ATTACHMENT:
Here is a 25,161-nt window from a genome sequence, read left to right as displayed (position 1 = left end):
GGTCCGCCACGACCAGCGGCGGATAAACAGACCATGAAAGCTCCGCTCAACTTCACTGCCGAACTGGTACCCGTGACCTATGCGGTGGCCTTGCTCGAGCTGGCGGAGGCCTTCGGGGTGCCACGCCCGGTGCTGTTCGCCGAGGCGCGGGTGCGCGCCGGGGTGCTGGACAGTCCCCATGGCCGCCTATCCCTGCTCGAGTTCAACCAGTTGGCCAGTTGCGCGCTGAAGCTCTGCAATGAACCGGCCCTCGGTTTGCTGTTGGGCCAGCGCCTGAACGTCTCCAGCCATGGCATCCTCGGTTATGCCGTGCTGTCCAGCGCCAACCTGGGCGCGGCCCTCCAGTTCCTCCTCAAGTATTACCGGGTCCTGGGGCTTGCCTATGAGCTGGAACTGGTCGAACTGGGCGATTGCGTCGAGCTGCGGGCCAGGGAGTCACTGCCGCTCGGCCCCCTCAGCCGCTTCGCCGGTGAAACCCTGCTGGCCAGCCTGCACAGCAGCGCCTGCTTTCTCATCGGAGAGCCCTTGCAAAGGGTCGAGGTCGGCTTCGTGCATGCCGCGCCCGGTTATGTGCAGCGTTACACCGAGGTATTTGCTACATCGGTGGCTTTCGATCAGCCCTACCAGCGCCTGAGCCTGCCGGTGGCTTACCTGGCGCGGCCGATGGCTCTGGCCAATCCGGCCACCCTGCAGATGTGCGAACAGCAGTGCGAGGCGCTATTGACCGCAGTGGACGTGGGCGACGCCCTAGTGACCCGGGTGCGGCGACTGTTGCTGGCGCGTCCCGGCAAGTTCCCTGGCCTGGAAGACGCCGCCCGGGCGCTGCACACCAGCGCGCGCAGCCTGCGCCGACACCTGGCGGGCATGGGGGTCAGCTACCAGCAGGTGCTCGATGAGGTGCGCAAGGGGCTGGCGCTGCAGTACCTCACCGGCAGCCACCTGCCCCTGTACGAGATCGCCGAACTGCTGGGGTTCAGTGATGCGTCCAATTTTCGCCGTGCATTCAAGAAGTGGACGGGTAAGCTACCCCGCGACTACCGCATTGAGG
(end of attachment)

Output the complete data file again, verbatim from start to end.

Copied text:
Here is a 25,161-nt window from a genome sequence, read left to right as displayed (position 1 = left end):
GGTCCGCCACGACCAGCGGCGGATAAACAGACCATGAAAGCTCCGCTCAACTTCACTGCCGAACTGGTACCCGTGACCTATGCGGTGGCCTTGCTCGAGCTGGCGGAGGCCTTCGGGGTGCCACGCCCGGTGCTGTTCGCCGAGGCGCGGGTGCGCGCCGGGGTGCTGGACAGTCCCCATGGCCGCCTATCCCTGCTCGAGTTCAACCAGTTGGCCAGTTGCGCGCTGAAGCTCTGCAATGAACCGGCCCTCGGTTTGCTGTTGGGCCAGCGCCTGAACGTCTCCAGCCATGGCATCCTCGGTTATGCCGTGCTGTCCAGCGCCAACCTGGGCGCGGCCCTCCAGTTCCTCCTCAAGTATTACCGGGTCCTGGGGCTTGCCTATGAGCTGGAACTGGTCGAACTGGGCGATTGCGTCGAGCTGCGGGCCAGGGAGTCACTGCCGCTCGGCCCCCTCAGCCGCTTCGCCGGTGAAACCCTGCTGGCCAGCCTGCACAGCAGCGCCTGCTTTCTCATCGGAGAGCCCTTGCAAAGGGTCGAGGTCGGCTTCGTGCATGCCGCGCCCGGTTATGTGCAGCGTTACACCGAGGTATTTGCTACATCGGTGGCTTTCGATCAGCCCTACCAGCGCCTGAGCCTGCCGGTGGCTTACCTGGCGCGGCCGATGGCTCTGGCCAATCCGGCCACCCTGCAGATGTGCGAACAGCAGTGCGAGGCGCTATTGACCGCAGTGGACGTGGGCGACGCCCTAGTGACCCGGGTGCGGCGACTGTTGCTGGCGCGTCCCGGCAAGTTCCCTGGCCTGGAAGACGCCGCCCGGGCGCTGCACACCAGCGCGCGCAGCCTGCGCCGACACCTGGCGGGCATGGGGGTCAGCTACCAGCAGGTGCTCGATGAGGTGCGCAAGGGGCTGGCGCTGCAGTACCTCACCGGCAGCCACCTGCCCCTGTACGAGATCGCCGAACTGCTGGGGTTCAGTGATGCGTCCAATTTTCGCCGTGCATTCAAGAAGTGGACGGGTAAGCTACCCCGCGACTACCGCATTGAGG